Arthur JS Hall v Simons [2000] 3 WLR 543;

[2002] 1 AC 615; [2000] 3 All ER 673; [2000] BLR 407; [2000] ECC 487; [2000] 2 FLR 545; [2000] 2 FCR 673; [2001] PNLR 6; [2000] Fam Law 806; [2000] EG 99 (C.S.); (2000) 97(32) LSG 38



In the first case, in a protracted dispute for a building, the plaintiff’s solicitors acted for the opposite side. In the second case, during matrimonial ancillary relief proceedings, the plaintiff’s solicitors failed to provide her with proper advice on the valuation and division of the proceeds of a sale and lodged a minute of order which recorded an inaccurate valuation. In the third case, during matrimonial ancillary relief proceedings, the plaintiff’s solicitors advised her on the appropriate level of periodical payments and on the possibility of contributions from the husband’s cohabitee, but on the day of the trial, a different counsel persuaded the plaintiff to settle at a lower level of relief on the incorrect assumption that the husband’s relationship with the cohabitee had ended. All plaintiffs lodged negligence claims against their solicitors. In all cases, the judges at first instance concluded that the solicitors enjoyed immunity from suit and struck out the claims against them as an abuse of process of the court. The Court of Appeal reversed this decision. The defendants appealed to the House of Lords.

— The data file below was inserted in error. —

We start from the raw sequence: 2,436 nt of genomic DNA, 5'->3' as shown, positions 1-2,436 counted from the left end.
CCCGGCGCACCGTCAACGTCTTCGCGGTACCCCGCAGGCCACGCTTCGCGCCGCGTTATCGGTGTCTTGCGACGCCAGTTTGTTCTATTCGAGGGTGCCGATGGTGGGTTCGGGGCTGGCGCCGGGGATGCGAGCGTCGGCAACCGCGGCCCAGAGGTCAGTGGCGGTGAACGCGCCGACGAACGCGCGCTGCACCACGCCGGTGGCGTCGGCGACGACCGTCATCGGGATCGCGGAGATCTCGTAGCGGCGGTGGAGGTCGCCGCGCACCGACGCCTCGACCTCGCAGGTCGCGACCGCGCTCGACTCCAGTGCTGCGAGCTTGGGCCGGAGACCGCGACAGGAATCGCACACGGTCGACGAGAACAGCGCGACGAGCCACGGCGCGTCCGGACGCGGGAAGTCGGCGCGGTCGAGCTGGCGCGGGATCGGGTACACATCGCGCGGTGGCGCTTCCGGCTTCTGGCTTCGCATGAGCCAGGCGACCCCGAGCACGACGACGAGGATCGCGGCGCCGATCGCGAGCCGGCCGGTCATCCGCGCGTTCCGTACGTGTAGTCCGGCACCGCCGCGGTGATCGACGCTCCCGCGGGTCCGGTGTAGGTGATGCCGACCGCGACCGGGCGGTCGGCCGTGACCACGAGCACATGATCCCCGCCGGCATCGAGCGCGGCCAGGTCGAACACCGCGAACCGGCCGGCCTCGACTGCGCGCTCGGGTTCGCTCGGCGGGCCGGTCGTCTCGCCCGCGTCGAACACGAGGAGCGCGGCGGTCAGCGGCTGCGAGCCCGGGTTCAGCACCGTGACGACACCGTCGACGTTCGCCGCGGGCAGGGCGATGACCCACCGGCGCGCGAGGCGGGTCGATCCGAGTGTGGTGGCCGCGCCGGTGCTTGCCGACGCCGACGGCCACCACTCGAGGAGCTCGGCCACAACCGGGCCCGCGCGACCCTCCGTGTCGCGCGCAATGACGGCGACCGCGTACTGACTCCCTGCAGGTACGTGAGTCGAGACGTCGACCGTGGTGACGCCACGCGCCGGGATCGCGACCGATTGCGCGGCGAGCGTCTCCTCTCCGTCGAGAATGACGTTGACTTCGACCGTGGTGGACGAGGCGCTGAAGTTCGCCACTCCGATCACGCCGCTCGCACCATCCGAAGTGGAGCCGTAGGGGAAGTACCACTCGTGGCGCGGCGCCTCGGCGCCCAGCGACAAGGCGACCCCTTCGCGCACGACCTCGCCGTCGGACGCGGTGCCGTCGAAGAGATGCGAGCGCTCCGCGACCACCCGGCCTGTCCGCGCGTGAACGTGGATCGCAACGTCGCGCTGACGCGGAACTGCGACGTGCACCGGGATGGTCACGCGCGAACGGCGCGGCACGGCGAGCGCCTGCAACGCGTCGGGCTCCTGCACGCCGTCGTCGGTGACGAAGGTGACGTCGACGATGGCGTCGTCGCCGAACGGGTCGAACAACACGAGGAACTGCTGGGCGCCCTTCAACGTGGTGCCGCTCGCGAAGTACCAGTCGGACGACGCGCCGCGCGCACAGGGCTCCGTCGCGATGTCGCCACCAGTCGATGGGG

Are the solicitors liable in negligence if they mislead their clients and they suffer loss as a result of this?


The appeals were dismissed.

(1) Reversing Rondel v Worsley [1969] 1 AC 191, in light of the changes in the law of negligence, the functioning of the legal profession, the administration of justice and public perceptions, the advocates’ immunity from suit is no longer appropriate.

(2) The liability of advocates for misleading their clients will not diminish the standards of advocacy as courts are able to judge between errors of judgement, which are inevitable, and true negligence. Thus, the floodgates for negligence claims against solicitors will not be open.

(3) Negligence claims against solicitors are not an abuse of process of the court as under r. 24.2, Part 24 Civil Procedure Rules 1998, the court has powers to give a summary judgement if a claim is unlikely to succeed.